Creating Safe Spaces in the Classroom

Creating a safe space in your classroom is vital for class discussions. If students don’t feel as if they are accepted in the classroom, they probably won’t want to share their views and opinions with the class, either. After all, why would they want to share a moving and personal insight if they were risking ridicule from other students in the class or, worse, from the teacher herself? Without a safe space in the classroom, students miss out on valuable learning experiences; they miss the opportunity to share important insights and the others miss the opportunity to learn from their classmates.

Similarly, creating this same safe space in your classroom can have hugely positive effects on classroom management. When students act out, it is often because they feel threatened, not because they are bad kids. I’ve often seen students verbally lash out at teachers because they felt the teacher was attacking them or wasn’t listening to what they had to say. Of course, once a student does lash out, it is important to follow your school’s discipline procedures if you feel that is necessary. However, in a perfect world, we could all create safe spaces within our classrooms that prevent this from happening in the first place. Furthermore, creating a safe space in your classroom will make students more likely to report instances of bullying or threatening behavior to you because they will feel that you are a trusted adult. This can improve the overall culture of the school and your class by making it safe for everyone.

To begin creating a safe space in my classroom, the first thing I do every year is hang up posters around the room that espouse my beliefs of tolerance and equality. Some of the posters have to do with women’s rights, others have to do with racial equality. My favorite poster is one that has alternative words for “gay” when students say, “That’s so gay” to mean something is ridiculous or undesirable. I don’t often draw attention to these posters because I don’t have to. Within the first few days of class each year, students will ask me about these posters and what they mean. I’ll always take a minute or two to explain their importance and how they line up with my beliefs. More often than not, students appreciate this and begin to see me as someone they can talk to about matters of equality. I find that it also reduces bullying in my classroom because students know that I will not tolerate it.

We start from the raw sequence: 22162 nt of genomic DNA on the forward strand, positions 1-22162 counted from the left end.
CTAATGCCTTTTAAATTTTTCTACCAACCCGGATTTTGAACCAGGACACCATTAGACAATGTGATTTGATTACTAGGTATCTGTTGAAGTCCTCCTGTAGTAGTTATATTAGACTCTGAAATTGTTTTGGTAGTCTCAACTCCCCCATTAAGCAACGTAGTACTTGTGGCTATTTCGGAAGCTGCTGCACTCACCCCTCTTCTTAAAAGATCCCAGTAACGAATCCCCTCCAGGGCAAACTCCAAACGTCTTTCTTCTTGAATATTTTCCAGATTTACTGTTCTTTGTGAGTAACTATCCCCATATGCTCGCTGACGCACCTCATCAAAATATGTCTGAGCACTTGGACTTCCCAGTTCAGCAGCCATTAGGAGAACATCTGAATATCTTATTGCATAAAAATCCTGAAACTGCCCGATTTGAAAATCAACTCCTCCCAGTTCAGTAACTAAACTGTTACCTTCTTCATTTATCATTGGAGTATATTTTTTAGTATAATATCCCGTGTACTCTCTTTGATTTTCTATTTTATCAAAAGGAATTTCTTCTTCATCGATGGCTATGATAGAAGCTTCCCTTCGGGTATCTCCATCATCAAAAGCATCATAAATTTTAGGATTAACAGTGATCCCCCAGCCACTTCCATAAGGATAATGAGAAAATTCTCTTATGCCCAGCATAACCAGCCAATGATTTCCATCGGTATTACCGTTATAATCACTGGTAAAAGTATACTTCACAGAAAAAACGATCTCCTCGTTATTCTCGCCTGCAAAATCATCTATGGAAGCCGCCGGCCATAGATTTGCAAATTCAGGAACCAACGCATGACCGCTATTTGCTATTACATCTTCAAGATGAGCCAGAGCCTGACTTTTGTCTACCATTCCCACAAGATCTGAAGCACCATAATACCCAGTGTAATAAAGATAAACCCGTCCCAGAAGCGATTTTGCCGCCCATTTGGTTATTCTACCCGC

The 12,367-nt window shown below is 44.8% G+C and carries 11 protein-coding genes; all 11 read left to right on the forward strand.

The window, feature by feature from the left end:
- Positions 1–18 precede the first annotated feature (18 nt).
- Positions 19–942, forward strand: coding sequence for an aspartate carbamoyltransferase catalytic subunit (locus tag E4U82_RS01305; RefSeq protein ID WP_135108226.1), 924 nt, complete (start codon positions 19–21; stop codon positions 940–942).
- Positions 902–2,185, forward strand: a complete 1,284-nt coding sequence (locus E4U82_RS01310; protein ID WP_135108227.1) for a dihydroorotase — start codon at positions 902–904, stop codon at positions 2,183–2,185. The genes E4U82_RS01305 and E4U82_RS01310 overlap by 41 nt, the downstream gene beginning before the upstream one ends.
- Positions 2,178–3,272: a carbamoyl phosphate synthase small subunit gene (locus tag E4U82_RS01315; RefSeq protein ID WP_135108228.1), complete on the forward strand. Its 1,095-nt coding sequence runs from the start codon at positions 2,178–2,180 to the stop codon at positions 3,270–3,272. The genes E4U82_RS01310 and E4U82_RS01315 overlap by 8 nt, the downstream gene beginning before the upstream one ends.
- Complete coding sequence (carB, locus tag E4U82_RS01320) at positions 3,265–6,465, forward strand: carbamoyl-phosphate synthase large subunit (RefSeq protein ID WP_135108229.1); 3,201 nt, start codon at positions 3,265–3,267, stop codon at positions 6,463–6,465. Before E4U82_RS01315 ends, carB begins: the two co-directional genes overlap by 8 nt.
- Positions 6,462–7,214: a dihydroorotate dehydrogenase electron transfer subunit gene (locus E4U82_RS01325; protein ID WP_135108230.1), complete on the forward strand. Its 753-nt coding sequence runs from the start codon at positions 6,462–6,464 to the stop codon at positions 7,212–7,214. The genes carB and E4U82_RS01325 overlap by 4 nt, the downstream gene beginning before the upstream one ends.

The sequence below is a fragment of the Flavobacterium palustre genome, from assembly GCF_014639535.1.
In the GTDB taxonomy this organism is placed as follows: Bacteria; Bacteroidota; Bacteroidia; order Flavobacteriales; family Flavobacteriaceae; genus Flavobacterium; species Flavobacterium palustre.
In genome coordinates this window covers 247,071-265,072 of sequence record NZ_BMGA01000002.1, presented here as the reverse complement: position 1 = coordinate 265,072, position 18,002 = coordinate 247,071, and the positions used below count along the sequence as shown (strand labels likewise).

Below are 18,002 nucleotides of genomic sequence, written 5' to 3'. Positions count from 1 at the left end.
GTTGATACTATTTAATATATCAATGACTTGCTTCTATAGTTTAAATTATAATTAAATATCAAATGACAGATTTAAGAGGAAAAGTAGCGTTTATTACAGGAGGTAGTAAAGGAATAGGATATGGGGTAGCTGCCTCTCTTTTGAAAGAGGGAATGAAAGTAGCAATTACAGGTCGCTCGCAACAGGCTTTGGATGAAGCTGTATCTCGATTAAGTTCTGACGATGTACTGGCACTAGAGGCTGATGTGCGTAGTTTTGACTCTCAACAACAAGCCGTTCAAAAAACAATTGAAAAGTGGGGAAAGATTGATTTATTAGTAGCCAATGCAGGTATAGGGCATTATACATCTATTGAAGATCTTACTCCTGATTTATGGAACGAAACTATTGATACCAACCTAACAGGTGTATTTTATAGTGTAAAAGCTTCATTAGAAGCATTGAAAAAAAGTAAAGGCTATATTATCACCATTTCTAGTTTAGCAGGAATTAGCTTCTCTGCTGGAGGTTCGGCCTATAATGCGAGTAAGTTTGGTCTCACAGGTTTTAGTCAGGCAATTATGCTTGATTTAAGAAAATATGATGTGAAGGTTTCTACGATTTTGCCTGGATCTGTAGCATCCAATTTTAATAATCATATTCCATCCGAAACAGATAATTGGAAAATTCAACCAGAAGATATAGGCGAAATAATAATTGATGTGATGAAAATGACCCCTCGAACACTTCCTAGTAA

Along with hanging these posters and talking about them, though, comes the really hard part: You have to be willing to discuss these sensitive topics with students. As the nation saw with the Tennessee legislation’s failed “don’t say gay” bill that was trying to make it illegal for anyone to say the word “gay” in schools, not talking about an issue doesn’t make it better; it makes it worse. It can be difficult to discuss these issues with students, especially if you fear pushback from your community. If that is the case, tread lightly but try to find some other way to set yourself up as an ally in your classroom. It will go a long way toward letting students know that they can trust you, which will improve your classroom management.

Talking to students can happen as a class, but it can also happen individually, as well. My school has a policy that teachers end class a few minutes before the bell rings. That gives the teacher a few minutes to talk to students who came in late or who missed the previous day. It also gives the teacher time to talk to students individually. My former mentor suggested to me that I take one student each day to speak with during this time. It doesn’t have to be an in-depth or long conversation, just enough to start to get to know the students and show you care. I tried it and it made a huge difference. My classroom management improved immensely because students no longer saw me as a threat, but as someone who was truly invested in their education.

Creating a safe space and fostering an atmosphere of mutual respect can go a long way toward improving classroom management, and it doesn’t take much work. Simply talking to students and sharing your views can establish trust and help students feel safe in your classroom. For many students, your classroom might be the only place they feel safe all day, so I believe this is definitely worth a try.

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